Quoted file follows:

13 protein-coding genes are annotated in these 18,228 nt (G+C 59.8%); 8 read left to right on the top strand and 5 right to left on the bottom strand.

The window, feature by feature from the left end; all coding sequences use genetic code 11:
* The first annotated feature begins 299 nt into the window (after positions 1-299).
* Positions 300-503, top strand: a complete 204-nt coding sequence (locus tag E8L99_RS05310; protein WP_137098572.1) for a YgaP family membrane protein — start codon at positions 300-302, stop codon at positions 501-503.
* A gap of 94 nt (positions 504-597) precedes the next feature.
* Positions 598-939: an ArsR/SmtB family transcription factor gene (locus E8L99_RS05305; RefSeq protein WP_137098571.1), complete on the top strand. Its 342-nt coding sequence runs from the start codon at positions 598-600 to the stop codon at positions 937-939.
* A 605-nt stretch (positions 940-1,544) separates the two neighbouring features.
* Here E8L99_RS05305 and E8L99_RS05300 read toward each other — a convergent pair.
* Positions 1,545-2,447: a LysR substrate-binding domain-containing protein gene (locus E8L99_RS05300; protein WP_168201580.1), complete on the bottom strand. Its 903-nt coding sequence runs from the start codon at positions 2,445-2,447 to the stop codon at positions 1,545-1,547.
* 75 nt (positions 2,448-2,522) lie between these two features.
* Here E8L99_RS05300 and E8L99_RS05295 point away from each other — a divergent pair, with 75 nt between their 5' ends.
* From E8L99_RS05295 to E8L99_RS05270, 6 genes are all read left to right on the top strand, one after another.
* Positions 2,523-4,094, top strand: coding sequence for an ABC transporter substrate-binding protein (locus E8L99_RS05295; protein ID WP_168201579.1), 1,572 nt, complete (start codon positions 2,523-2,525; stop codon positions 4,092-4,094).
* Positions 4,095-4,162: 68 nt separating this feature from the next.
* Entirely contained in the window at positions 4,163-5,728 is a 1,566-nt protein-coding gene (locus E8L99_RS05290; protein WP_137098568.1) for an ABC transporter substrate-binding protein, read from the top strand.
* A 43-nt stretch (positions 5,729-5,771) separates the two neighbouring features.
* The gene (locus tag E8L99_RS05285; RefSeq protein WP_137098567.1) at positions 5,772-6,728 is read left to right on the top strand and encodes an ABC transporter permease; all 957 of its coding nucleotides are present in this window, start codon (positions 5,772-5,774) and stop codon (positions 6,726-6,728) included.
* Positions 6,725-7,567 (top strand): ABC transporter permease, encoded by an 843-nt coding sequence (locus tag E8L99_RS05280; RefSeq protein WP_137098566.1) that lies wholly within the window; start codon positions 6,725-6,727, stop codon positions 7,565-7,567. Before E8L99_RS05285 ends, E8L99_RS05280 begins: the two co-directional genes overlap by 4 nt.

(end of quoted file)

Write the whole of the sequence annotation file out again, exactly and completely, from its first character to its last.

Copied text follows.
13 protein-coding genes are annotated in these 18,228 nt (G+C 59.8%); 8 read left to right on the top strand and 5 right to left on the bottom strand.

The window, feature by feature from the left end; all coding sequences use genetic code 11:
* The first annotated feature begins 299 nt into the window (after positions 1-299).
* Positions 300-503, top strand: a complete 204-nt coding sequence (locus tag E8L99_RS05310; protein WP_137098572.1) for a YgaP family membrane protein — start codon at positions 300-302, stop codon at positions 501-503.
* A gap of 94 nt (positions 504-597) precedes the next feature.
* Positions 598-939: an ArsR/SmtB family transcription factor gene (locus E8L99_RS05305; RefSeq protein WP_137098571.1), complete on the top strand. Its 342-nt coding sequence runs from the start codon at positions 598-600 to the stop codon at positions 937-939.
* A 605-nt stretch (positions 940-1,544) separates the two neighbouring features.
* Here E8L99_RS05305 and E8L99_RS05300 read toward each other — a convergent pair.
* Positions 1,545-2,447: a LysR substrate-binding domain-containing protein gene (locus E8L99_RS05300; protein WP_168201580.1), complete on the bottom strand. Its 903-nt coding sequence runs from the start codon at positions 2,445-2,447 to the stop codon at positions 1,545-1,547.
* 75 nt (positions 2,448-2,522) lie between these two features.
* Here E8L99_RS05300 and E8L99_RS05295 point away from each other — a divergent pair, with 75 nt between their 5' ends.
* From E8L99_RS05295 to E8L99_RS05270, 6 genes are all read left to right on the top strand, one after another.
* Positions 2,523-4,094, top strand: coding sequence for an ABC transporter substrate-binding protein (locus E8L99_RS05295; protein ID WP_168201579.1), 1,572 nt, complete (start codon positions 2,523-2,525; stop codon positions 4,092-4,094).
* Positions 4,095-4,162: 68 nt separating this feature from the next.
* Entirely contained in the window at positions 4,163-5,728 is a 1,566-nt protein-coding gene (locus E8L99_RS05290; protein WP_137098568.1) for an ABC transporter substrate-binding protein, read from the top strand.
* A 43-nt stretch (positions 5,729-5,771) separates the two neighbouring features.
* The gene (locus tag E8L99_RS05285; RefSeq protein WP_137098567.1) at positions 5,772-6,728 is read left to right on the top strand and encodes an ABC transporter permease; all 957 of its coding nucleotides are present in this window, start codon (positions 5,772-5,774) and stop codon (positions 6,726-6,728) included.
* Positions 6,725-7,567 (top strand): ABC transporter permease, encoded by an 843-nt coding sequence (locus tag E8L99_RS05280; RefSeq protein WP_137098566.1) that lies wholly within the window; start codon positions 6,725-6,727, stop codon positions 7,565-7,567. Before E8L99_RS05285 ends, E8L99_RS05280 begins: the two co-directional genes overlap by 4 nt.